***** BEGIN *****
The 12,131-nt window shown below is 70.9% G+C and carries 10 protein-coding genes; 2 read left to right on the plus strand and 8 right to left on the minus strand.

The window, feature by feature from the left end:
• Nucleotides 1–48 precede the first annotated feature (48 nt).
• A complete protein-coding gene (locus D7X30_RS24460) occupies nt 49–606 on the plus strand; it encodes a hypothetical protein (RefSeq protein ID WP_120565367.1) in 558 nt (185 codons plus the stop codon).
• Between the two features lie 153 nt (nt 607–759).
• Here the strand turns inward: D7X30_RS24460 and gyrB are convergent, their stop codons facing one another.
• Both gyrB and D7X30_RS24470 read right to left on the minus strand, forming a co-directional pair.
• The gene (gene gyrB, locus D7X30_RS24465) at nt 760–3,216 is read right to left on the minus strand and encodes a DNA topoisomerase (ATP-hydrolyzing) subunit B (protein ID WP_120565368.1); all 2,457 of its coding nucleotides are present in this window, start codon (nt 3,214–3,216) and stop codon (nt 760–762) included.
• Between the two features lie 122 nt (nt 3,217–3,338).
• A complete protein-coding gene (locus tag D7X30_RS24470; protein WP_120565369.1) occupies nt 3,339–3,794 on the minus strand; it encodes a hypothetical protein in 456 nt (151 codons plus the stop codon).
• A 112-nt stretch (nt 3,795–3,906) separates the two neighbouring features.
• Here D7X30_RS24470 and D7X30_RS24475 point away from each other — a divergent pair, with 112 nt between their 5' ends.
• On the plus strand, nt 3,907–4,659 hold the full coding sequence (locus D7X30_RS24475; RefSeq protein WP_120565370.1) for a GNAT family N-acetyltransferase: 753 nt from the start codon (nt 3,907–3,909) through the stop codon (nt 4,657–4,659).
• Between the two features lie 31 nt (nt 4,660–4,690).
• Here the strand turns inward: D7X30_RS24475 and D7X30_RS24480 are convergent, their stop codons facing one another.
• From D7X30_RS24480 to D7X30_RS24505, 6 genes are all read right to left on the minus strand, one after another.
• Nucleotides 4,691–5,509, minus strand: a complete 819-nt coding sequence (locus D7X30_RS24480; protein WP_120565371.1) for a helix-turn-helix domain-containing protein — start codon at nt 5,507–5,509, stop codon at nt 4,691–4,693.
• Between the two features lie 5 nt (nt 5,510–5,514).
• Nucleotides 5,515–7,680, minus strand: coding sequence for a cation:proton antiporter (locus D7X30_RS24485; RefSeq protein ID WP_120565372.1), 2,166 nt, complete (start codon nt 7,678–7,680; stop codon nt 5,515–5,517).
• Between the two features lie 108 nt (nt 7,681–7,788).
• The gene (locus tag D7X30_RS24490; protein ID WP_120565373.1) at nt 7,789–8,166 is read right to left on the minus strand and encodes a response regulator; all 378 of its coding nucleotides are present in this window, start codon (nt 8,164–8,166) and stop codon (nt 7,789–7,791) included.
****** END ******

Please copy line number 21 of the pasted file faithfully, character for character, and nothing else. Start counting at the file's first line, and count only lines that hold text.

• The gene (locus tag D7X30_RS24490; protein ID WP_120565373.1) at nt 7,789–8,166 is read right to left on the minus strand and encodes a response regulator; all 378 of its coding nucleotides are present in this window, start codon (nt 8,164–8,166) and stop codon (nt 7,789–7,791) included.